Early British practitioners included John Thomson whose visual essay Street Life in London (1876) documented the life of the London poor, and Hill and Adamson who portrayed, in the mid 1840s, the customs and way of life of the fisher folk of Newhaven near Edinburgh. In the early 20th century, following the emergence of documentary film-making and Mass Observation (a study undertaken in the North of England by the anthropologist Tom Harrisson), this new aesthetic found its most persuasive outlet in the mass circulation weekly magazines, such as Picture Post and Life. In time, however, pressure from advertisers combined with the restrictions of group journalism and curtailed the independence of creative photographers, with only exceptional individuals such as Bill Brandt able to survive as both a photojournalist and an independent photographer. His images of Britain’s class-ridden society along with his more experimental nudes, portraits and landscapes had a profound influence on a younger generation and established Brant as a major creative force in the development of modernism in Britain.
Mass Observation was designed to emulate the radical achievements of the worker-photography movement which had arisen in Germany during the 1920s. It proved influential on the evolution of British documentary, especially on those photographers associated with the Side Gallery in Newcastle. The gallery fostered a regional, community-oriented form of documentary practice. Its philosophy was rooted firmly in the notion that an authentic document can only be generated by those familiar with the local community. Photographers associated with Side Gallery included Sirkka Konttinen, Isabella Jedrecyck, Graham Smith, Peter Fryer, Chris Killip and Julian Germain.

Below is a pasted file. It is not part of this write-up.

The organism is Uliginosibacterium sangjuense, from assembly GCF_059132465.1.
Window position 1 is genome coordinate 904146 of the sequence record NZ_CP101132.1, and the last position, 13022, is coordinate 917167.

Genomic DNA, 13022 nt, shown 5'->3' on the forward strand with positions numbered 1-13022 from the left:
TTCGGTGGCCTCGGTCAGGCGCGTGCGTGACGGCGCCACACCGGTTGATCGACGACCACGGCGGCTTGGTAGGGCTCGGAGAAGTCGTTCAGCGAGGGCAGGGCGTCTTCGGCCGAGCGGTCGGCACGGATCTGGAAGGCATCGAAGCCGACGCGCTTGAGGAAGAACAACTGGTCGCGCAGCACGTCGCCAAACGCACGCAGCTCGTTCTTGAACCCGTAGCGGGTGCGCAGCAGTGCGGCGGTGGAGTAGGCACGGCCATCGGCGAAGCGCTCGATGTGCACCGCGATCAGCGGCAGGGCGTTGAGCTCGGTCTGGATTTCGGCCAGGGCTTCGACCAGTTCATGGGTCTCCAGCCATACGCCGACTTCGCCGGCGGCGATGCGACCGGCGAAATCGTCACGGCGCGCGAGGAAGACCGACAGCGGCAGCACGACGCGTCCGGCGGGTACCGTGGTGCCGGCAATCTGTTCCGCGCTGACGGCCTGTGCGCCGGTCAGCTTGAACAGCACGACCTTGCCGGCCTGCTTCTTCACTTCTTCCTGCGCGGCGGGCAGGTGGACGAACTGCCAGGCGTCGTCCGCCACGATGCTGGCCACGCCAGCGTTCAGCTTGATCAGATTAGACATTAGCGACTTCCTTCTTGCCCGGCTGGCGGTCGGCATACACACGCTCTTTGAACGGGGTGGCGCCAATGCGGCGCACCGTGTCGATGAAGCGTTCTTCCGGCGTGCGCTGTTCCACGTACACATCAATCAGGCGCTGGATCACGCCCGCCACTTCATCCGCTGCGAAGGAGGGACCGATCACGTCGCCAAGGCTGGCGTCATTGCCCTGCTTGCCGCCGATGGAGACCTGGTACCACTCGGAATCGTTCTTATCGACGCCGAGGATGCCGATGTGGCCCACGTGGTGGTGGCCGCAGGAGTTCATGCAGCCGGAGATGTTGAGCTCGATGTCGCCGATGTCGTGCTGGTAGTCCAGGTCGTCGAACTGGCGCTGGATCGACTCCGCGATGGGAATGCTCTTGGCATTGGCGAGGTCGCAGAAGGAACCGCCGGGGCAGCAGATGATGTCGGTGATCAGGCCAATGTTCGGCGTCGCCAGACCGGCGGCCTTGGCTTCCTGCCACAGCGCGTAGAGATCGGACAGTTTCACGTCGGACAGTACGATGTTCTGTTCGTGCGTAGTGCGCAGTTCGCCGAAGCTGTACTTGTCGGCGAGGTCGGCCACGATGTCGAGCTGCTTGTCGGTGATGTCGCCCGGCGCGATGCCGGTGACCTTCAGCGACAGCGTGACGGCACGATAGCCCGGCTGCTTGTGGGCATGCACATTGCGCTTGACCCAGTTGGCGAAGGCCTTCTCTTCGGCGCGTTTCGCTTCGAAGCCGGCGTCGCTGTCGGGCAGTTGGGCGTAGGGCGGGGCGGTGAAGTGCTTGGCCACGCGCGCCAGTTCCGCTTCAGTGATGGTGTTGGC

It was, however, across the Atlantic that the more enduring legacy concerning the ethics and status of documentary was to be found in the work of the photographers employed by the Farm Security Administration to document the plight of the American rural poor during the Depression. One of its outstanding photographers was Walker Evans whose use of signs and symbols (such as billboards and advertising hoardings) as images of desire created a text or narrative to accompany the careful sequencing of images. The direct inheritors of the photograph as social sign were the American photographers of the ‘social landscape’, namely Lee Friedlander, Garry Winogrand and Diane Arbus whose unsympathetic vision of the American landscape reflected the anxieties of urban life during the booming consumer decade - store fronts, billboards, graffiti and advertising. They chose to portray people, situations and artefacts in a casual and objective way that allowed the viewer to interpret the work freely; a strategy that became known as the ‘snapshot aesthetic’. One of those who experienced many of these developments first hand was the British photographer Tony Ray-Jones. His work was widely reproduced in the 1960s and his book A Day Off (1974) proved a particular inspiration for the generation of documentary photographers who developed in the late 1970s and early 1980s.
The work of early documentary photographs can be found in the collections of the Royal Photographic Society www.rps.org)
The Mass Observation archive is held by the University of Sussex www.sussex.ac.uk/library/massobs/
The work of the Side Gallery can be seen at www.amber-online.com/gallery/
The archive for the Farm Security Administration is now in the Print and Reading Room Collections of the Library of Congress in Washington www.loc.gov/rr/print